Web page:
Hello. It looks like you�re using an ad blocker that may prevent our website from working properly. To receive the best Tortoise experience possible, please make sure any blockers are switched off and refresh the page.

If you have any questions or need help, let us know at memberhelp@tortoisemedia.com

The unstoppable Luton Town

The unstoppable Luton Town


Five years ago, Luton Town were sixth in the fourth tier of English football. Now, they stand on the brink of the Premier League.

Down Oak Road, a cramped, terraced street just north of London, in between house numbers 99 and 103, are the turnstiles to the Oak Stand at Luton Town’s Kenilworth Road stadium.

As you squeeze through the turnstiles, people cooking their dinner glance down from houses above. If you look from the steps, up to the stand, you might see someone hanging out their washing. 

A cursory look at Tripadvisor tells a similar story: ‘Time travel – but fun’ says one. ‘Old school’, says another. For balance, there are a number that call it a dump. 

The stadium is one thing. But the most important thing for Luton right now is what’s happening on the pitch. 

Because it’s nothing short of remarkable. 

Luton Town is currently third in the Championship, having risen up the table with seven wins in their past ten games.

On this day five years ago, Luton was sixth. In League Two. 

And ten years ago, it was fifth – in the Conference, the fifth tier of English football.

Luton Town’s rise up the leagues is part of a journey that started with the club in administration, suffering points deductions, and could end with a new stadium in the Premier League. 

So how has it all happened?

Here’s Mpanzu, goes for goal! A spectacular second for him, and third for Luton…

Luton Town

Let’s start with Pelly Ruddock Mpanzu. 

Because if there’s one player who symbolises Luton’s rise, it’s him.

Having joined the Hatters from West Ham in 2014, Pelly Mpanzu has been part of a Luton team that has been promoted three times while he’s been at the club – and he’s just 28 years old. 

Then, there’s the manager, Nathan Jones.

He’s on his second stint in charge of Luton Town. His first was successful – he guided his side to promotion from League Two in 2018, and got Luton to second place in League One before leaving the club to become Stoke’s new manager.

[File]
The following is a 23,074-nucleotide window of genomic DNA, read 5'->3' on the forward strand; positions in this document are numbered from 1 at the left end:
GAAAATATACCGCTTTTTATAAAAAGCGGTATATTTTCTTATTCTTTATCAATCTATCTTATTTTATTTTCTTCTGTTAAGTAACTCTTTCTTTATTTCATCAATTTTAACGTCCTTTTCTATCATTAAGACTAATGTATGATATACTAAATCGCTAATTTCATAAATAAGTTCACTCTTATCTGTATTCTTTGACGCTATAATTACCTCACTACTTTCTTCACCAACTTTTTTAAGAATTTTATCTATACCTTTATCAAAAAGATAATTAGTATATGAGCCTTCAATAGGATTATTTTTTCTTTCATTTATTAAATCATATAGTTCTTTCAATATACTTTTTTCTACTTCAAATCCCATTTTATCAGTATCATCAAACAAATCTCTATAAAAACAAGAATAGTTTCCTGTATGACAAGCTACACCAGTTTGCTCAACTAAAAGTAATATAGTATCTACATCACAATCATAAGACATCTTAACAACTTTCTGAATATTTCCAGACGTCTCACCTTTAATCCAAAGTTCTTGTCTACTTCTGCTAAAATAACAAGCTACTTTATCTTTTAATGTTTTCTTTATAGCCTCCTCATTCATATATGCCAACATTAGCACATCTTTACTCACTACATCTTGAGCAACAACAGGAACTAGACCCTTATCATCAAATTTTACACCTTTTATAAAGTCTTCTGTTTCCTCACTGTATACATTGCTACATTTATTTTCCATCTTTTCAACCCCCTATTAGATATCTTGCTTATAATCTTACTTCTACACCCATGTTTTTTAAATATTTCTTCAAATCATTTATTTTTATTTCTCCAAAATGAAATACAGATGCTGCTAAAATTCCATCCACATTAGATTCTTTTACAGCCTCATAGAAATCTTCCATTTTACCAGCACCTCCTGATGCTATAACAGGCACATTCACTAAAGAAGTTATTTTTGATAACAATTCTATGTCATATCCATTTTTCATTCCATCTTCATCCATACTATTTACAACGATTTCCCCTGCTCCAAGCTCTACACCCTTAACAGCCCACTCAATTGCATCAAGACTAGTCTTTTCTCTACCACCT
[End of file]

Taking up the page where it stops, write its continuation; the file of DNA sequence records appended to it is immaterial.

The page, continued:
Things didn’t go well at Stoke, though – Jones won just six games in 38, before being sacked by the club.

In that funny, footballing way, he returned to Luton as manager seven months later. Some things just work in football, and Nathan Jones’ return really worked. 

We are staying up, say we are staying up! We are staying up, say we are staying up!

Luton Town

With the club lying 23rd in the Championship when he took over in May 2020, Nathan Jones inspired his side and secured its survival in a dramatic, last day of the season victory over Blackburn Rovers.

With such a narrow escape, Luton was still a small fish in a big pond, but it kicked on last season, finishing 12th.

And now, this season it finds itself third in the table with eight games remaining – and was narrowly beaten by Chelsea in the fifth round of the FA Cup.

There’s a sense that the club is doing things the ‘proper’ way, too.

Having ended up in administration and plummeting through the leagues between 2006 and 2010, Luton’s recovery has been marked with financial stability. The club posted a profit last year. Its relatively low income – partly, but not entirely due to a small stadium – means it can’t afford big wages. 

Luton also eschews lucrative advertising it isn’t comfortable with. 

In 2018, it rejected over half a million pounds from gambling companies to be its main shirt sponsor, with chief executive Gary Sweet saying it would be against the club’s principles.

Things are looking up for Luton – which brings me back to the stadium.

Because, all things being well, away fans won’t have the dubious privilege of having to wander underneath someone’s house in order to get into it for much longer.

The club have bought land nearby in order to build a new, 23,000 seater stadium, that would bring it into the modern era. 

Running out on new turf as a Premier League side is a tantalising prospect – and after defeating the odds on so many occasions in recent years, maybe this will be Luton’s ultimate triumph.

Today’s episode was written by Andrew Butler, and mixed by Xavier Greenwood.